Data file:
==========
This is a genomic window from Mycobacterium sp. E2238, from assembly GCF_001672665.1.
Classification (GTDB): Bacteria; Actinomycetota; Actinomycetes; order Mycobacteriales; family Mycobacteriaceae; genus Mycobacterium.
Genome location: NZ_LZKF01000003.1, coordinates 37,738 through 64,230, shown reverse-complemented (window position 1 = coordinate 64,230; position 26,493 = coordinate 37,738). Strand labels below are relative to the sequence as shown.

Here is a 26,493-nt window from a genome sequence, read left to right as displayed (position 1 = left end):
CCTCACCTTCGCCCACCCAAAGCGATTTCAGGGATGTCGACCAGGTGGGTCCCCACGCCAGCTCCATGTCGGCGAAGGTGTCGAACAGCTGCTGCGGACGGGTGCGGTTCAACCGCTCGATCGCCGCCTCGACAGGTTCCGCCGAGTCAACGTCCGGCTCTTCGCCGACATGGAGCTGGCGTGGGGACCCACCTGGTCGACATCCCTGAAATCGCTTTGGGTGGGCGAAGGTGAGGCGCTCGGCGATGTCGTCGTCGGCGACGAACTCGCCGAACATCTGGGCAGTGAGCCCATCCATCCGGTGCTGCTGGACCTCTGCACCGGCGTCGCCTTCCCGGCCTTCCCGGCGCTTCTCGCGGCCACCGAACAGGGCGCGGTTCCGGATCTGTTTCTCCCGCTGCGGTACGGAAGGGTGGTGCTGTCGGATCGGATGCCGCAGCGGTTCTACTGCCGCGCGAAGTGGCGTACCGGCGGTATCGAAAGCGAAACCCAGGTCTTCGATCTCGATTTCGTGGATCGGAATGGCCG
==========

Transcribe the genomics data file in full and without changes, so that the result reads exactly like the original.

This is a genomic window from Mycobacterium sp. E2238, from assembly GCF_001672665.1.
Classification (GTDB): Bacteria; Actinomycetota; Actinomycetes; order Mycobacteriales; family Mycobacteriaceae; genus Mycobacterium.
Genome location: NZ_LZKF01000003.1, coordinates 37,738 through 64,230, shown reverse-complemented (window position 1 = coordinate 64,230; position 26,493 = coordinate 37,738). Strand labels below are relative to the sequence as shown.

Here is a 26,493-nt window from a genome sequence, read left to right as displayed (position 1 = left end):
CCTCACCTTCGCCCACCCAAAGCGATTTCAGGGATGTCGACCAGGTGGGTCCCCACGCCAGCTCCATGTCGGCGAAGGTGTCGAACAGCTGCTGCGGACGGGTGCGGTTCAACCGCTCGATCGCCGCCTCGACAGGTTCCGCCGAGTCAACGTCCGGCTCTTCGCCGACATGGAGCTGGCGTGGGGACCCACCTGGTCGACATCCCTGAAATCGCTTTGGGTGGGCGAAGGTGAGGCGCTCGGCGATGTCGTCGTCGGCGACGAACTCGCCGAACATCTGGGCAGTGAGCCCATCCATCCGGTGCTGCTGGACCTCTGCACCGGCGTCGCCTTCCCGGCCTTCCCGGCGCTTCTCGCGGCCACCGAACAGGGCGCGGTTCCGGATCTGTTTCTCCCGCTGCGGTACGGAAGGGTGGTGCTGTCGGATCGGATGCCGCAGCGGTTCTACTGCCGCGCGAAGTGGCGTACCGGCGGTATCGAAAGCGAAACCCAGGTCTTCGATCTCGATTTCGTGGATCGGAATGGCCG